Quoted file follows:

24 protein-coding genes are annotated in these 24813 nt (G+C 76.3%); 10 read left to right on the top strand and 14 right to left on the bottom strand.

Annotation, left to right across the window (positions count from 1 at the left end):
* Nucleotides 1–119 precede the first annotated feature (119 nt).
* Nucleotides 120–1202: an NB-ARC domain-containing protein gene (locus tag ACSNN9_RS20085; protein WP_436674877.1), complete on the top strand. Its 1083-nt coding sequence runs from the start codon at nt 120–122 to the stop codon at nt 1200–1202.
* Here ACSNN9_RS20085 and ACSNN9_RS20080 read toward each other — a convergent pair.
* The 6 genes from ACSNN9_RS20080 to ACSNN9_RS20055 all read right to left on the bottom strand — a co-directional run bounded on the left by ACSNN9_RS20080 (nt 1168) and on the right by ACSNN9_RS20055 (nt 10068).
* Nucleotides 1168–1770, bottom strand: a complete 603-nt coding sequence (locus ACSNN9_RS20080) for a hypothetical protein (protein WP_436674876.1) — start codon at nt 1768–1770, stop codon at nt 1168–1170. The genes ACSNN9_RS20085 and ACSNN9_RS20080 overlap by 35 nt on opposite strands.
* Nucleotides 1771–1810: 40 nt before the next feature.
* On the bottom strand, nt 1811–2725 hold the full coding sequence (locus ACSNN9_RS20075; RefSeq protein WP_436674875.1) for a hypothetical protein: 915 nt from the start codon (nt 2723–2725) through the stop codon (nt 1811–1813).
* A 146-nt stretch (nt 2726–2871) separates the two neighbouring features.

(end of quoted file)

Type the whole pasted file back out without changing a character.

24 protein-coding genes are annotated in these 24813 nt (G+C 76.3%); 10 read left to right on the top strand and 14 right to left on the bottom strand.

Annotation, left to right across the window (positions count from 1 at the left end):
* Nucleotides 1–119 precede the first annotated feature (119 nt).
* Nucleotides 120–1202: an NB-ARC domain-containing protein gene (locus tag ACSNN9_RS20085; protein WP_436674877.1), complete on the top strand. Its 1083-nt coding sequence runs from the start codon at nt 120–122 to the stop codon at nt 1200–1202.
* Here ACSNN9_RS20085 and ACSNN9_RS20080 read toward each other — a convergent pair.
* The 6 genes from ACSNN9_RS20080 to ACSNN9_RS20055 all read right to left on the bottom strand — a co-directional run bounded on the left by ACSNN9_RS20080 (nt 1168) and on the right by ACSNN9_RS20055 (nt 10068).
* Nucleotides 1168–1770, bottom strand: a complete 603-nt coding sequence (locus ACSNN9_RS20080) for a hypothetical protein (protein WP_436674876.1) — start codon at nt 1768–1770, stop codon at nt 1168–1170. The genes ACSNN9_RS20085 and ACSNN9_RS20080 overlap by 35 nt on opposite strands.
* Nucleotides 1771–1810: 40 nt before the next feature.
* On the bottom strand, nt 1811–2725 hold the full coding sequence (locus ACSNN9_RS20075; RefSeq protein WP_436674875.1) for a hypothetical protein: 915 nt from the start codon (nt 2723–2725) through the stop codon (nt 1811–1813).
* A 146-nt stretch (nt 2726–2871) separates the two neighbouring features.